The Caviar Bar in the hotel is the place to delight a gourmet's palate. A jewel of a room that recalls the opulence of the tsars, it's decorated with crystal chandeliers and cut-crystal eggs, velvet banquettes, and marble walls that keep the temperature down. The pièce de résistance is, of course, the Caviar trolley, where four tinned varieties of the rare sturgeon roe chill on shaved ice inside a gleaming silver bowl.
Customers can order caviar by weight (and price). The service comes with the traditional smetana (sour cream), onions, chopped egg, and blini (small pancakes). A minor quibble: The pancakes arrived cool. (Have we been spoiled by the warm buckwheat blini served in New York's Russian Tea Room?) Nonetheless, the black Caspian Sea pearls were bliss on the tongue.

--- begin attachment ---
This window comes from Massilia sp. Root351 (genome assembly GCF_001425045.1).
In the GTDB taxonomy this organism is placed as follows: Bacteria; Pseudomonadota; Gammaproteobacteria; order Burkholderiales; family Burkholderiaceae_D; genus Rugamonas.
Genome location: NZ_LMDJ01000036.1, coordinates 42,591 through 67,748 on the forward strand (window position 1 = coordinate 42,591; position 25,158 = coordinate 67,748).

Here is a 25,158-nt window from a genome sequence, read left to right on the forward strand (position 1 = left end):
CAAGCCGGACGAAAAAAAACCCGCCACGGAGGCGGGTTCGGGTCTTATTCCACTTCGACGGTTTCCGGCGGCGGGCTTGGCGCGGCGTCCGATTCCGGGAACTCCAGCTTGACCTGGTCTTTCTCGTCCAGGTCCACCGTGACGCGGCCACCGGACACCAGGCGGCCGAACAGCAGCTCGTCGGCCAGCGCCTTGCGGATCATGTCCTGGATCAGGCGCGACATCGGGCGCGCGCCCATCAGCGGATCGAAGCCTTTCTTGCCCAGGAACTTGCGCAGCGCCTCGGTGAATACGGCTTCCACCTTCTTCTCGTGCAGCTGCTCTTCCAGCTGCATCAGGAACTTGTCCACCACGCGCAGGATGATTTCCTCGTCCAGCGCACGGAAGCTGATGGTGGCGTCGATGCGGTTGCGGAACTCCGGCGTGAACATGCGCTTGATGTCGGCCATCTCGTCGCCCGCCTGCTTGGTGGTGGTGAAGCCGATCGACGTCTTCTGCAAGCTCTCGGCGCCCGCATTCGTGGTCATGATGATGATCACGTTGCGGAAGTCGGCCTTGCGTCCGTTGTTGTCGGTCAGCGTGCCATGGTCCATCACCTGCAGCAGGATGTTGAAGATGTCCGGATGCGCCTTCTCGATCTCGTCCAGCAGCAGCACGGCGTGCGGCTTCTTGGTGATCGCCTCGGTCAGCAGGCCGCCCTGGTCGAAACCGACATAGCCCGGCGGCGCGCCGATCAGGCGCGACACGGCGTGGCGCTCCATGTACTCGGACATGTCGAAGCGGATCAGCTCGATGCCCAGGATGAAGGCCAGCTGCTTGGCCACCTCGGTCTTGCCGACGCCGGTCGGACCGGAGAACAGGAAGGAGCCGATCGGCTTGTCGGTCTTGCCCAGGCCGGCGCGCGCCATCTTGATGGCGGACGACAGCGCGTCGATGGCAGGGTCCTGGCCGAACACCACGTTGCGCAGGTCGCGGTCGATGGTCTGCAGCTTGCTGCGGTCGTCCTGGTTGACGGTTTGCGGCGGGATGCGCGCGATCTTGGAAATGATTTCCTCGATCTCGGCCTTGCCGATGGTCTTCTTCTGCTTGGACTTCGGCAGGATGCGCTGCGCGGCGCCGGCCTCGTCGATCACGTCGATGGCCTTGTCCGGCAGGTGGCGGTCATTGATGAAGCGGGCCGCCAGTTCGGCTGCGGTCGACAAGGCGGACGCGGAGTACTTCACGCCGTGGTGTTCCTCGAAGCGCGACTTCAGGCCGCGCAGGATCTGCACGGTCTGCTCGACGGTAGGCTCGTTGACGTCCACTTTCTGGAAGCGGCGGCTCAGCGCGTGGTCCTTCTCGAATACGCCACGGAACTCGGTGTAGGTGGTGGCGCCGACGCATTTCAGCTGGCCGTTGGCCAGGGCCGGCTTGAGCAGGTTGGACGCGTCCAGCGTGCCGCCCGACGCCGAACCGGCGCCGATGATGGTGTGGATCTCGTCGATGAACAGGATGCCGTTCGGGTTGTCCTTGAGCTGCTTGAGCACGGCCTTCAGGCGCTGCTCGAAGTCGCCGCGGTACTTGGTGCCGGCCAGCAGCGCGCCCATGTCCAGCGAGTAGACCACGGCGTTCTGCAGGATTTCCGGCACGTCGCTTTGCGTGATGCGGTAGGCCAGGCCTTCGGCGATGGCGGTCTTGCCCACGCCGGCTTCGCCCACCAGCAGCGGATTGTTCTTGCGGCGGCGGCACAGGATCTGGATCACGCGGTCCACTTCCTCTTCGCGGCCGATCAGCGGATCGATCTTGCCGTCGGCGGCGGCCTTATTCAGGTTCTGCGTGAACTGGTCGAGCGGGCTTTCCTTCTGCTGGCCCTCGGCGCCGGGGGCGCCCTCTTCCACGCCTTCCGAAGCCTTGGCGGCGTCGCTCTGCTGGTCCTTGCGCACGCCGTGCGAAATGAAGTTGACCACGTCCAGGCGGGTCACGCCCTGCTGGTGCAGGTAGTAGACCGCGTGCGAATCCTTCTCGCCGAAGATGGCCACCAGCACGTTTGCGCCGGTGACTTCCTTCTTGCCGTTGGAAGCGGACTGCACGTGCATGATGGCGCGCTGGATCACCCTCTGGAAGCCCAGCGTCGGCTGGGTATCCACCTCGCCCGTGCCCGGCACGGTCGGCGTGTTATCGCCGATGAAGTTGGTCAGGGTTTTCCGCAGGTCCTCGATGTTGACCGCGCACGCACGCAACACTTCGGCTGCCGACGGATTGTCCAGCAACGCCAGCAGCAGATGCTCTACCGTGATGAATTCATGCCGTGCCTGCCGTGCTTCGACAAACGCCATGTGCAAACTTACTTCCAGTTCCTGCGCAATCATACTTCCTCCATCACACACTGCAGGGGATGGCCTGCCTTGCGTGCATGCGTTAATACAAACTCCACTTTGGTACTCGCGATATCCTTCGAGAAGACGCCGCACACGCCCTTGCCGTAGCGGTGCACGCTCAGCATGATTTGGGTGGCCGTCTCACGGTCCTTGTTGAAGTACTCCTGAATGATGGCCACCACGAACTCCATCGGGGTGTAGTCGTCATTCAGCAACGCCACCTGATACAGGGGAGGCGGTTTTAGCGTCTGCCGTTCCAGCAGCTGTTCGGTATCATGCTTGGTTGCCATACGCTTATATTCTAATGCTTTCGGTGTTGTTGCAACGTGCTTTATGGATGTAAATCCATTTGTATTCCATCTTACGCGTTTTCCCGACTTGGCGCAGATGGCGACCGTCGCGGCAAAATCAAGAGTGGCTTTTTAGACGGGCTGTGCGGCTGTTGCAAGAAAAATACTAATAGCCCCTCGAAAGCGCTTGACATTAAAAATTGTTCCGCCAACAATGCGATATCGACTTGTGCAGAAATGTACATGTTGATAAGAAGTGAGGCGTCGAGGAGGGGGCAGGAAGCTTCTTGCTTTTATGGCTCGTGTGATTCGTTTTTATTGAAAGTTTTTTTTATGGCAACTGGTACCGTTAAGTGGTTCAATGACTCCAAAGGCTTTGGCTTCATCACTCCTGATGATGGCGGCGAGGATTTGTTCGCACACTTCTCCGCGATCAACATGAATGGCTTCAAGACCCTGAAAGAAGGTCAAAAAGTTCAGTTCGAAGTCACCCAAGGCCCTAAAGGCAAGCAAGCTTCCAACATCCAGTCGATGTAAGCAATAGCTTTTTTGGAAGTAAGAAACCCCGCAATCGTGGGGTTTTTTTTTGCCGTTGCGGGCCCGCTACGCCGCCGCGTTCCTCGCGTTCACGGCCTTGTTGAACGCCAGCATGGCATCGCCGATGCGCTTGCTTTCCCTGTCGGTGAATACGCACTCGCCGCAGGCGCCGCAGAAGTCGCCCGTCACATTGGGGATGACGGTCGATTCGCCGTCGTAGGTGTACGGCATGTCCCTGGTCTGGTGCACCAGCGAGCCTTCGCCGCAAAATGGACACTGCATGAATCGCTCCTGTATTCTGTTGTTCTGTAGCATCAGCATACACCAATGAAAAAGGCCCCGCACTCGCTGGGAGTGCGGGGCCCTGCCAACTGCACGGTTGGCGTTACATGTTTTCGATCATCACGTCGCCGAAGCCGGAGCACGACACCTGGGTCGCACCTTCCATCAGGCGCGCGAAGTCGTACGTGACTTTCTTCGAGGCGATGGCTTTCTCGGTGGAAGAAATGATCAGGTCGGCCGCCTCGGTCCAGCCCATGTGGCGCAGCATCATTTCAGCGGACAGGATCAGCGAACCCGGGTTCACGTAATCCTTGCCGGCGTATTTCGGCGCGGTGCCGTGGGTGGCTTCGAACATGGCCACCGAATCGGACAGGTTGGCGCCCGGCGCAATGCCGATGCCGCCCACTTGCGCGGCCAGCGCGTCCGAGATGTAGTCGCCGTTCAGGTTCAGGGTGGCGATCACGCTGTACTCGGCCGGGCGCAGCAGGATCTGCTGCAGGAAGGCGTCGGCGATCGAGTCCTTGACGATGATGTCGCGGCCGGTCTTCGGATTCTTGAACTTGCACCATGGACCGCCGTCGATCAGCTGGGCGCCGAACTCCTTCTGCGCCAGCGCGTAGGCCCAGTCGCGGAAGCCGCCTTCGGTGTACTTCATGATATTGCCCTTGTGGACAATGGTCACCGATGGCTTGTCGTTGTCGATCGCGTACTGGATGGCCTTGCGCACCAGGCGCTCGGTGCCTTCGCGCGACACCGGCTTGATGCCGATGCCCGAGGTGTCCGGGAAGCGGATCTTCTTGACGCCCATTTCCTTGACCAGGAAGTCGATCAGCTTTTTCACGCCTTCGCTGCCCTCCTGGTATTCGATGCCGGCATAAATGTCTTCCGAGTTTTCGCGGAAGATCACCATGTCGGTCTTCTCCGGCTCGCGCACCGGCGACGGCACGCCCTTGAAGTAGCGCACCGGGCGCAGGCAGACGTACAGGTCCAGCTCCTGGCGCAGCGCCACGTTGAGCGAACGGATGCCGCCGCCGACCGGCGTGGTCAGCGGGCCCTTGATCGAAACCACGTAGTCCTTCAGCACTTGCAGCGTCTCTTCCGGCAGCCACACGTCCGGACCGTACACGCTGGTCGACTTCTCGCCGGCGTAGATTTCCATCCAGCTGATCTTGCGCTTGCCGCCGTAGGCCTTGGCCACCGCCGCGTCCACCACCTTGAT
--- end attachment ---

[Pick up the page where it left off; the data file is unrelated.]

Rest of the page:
Since caviar and vodka go together like the Hermitage and the Winter Palace, the room's vodka sommelier offers connoisseurs a special menu with a full page of vodka varieties. There's also a "vodka degustation," with three choices to compare.
Caviar (albeit the less-pricey red variety) is also available at the hotel's vast buffet breakfast, along with a delicious array of meats, cheeses, smoked fish and herring, fruits, vegetables, croissants, bread, and cereals.
In addition to the Caviar Bar, Grand Hotel Europe also has French, Italian, and Chinese restaurants and informal dining in the mezzanine and at a sidewalk café in good weather.